The news that television star Paul O’Grady has spent £8,000 on his beloved cairn terrier, Olga, has caused a wave of discussion throughout the UK. A known animal lover, Paul lost his shih tzu-bichon frisé cross, Buster, to cancer in 2009. So when Olga was diagnosed with cancer of the kidney and was given 18 months to live, Paul didn’t think twice about paying whatever was necessary for Olga’s surgery and chemotherapy.
There a few things to talk through regarding this news. Firstly, it is becoming more and more common for pet owners to spend more than usual on their pets who are a valued part of the family. A cat or dog can often be thought of as a child and it isn’t a surprise that we want to do everything in our power to give them a happy, healthy and comfortable life. I know that if my dog was to need veterinary care that I would go to great lengths to be able to afford to pay for the treatment needed.
However, a grey area for me is where the balance tips over from paying to keep my pet healthy for his sake and turns into paying for veterinary care purely for my own sake. Even if I was in the fortunate position to have a wealth of funds, I would still have to measure the actual condition that my pet had, and thus, his quality of life after receiving care, against my own feelings and emotions.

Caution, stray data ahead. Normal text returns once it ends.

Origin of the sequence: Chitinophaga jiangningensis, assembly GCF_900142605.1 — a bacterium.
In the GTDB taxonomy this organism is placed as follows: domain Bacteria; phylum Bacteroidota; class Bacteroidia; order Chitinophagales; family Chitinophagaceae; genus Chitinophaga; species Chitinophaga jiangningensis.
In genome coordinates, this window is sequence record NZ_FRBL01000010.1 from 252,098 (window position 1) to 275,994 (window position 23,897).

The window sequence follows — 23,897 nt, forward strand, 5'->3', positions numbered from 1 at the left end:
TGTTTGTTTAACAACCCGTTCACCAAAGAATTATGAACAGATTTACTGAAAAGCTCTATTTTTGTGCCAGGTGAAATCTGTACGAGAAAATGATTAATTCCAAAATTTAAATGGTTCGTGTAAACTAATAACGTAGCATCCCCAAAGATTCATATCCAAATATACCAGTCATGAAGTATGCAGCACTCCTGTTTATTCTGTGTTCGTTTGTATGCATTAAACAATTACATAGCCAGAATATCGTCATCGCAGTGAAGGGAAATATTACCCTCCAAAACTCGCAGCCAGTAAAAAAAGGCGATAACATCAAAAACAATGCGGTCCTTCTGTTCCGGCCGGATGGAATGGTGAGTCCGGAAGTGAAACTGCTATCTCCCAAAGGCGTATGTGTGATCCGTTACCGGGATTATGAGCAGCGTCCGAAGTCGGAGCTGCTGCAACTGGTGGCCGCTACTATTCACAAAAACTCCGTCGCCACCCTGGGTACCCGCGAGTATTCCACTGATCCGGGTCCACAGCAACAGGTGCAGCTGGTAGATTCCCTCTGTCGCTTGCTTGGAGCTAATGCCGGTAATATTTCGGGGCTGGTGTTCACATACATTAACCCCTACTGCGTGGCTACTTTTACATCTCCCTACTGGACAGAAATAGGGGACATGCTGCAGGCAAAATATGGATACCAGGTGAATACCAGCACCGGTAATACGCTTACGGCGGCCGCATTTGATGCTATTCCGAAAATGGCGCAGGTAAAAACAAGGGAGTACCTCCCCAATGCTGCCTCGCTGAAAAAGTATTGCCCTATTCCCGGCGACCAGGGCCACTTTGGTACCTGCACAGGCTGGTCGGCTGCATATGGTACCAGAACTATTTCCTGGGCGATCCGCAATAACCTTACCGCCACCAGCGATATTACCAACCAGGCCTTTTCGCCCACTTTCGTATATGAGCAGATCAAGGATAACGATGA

In all honesty I am not sure what I would do; I’d like to think that if it comes to it, and it would be kinder to have him put down, then I would do so rather than paying for treatment that might elongate his quantity of life, but at the same time reduce the quality and enjoyment of his added years.
Of course, I have a lifetime pet insurance policy for my dog so that if he does sustain an injury or develop a condition, then I’ll be able to afford to pay the vet’s bills. I am hoping that I will not have to call upon this policy and that my dog leads a healthy life without any veterinary care needed. Having this policy puts my mind at rest and I would rather have that comfort and reassurance (even if I never have to use my pet insurance) than not. Animal Friends offer a range of policies for dogs, cats and horses, and we also insure older pets.
Anthropomorphism, the attribution of human characteristics or behaviour to something (in this case, an animal) can often muddy the waters somewhat when it comes to our pets. As our pets have no voice to explain how they feel, it is up to us to understand their body language and facial expressions. So if my dog was to develop a condition that could be stalled by surgery and give him a longer innings, how would I truly know if he was enjoying life post-operation?
I am certainly guilty of seeing too many human qualities in my dog and worry that it can cloud my judgement. I just hope that when the difficult decision of whether to put my pet to sleep comes, that I make the choice that is best for him and not myself.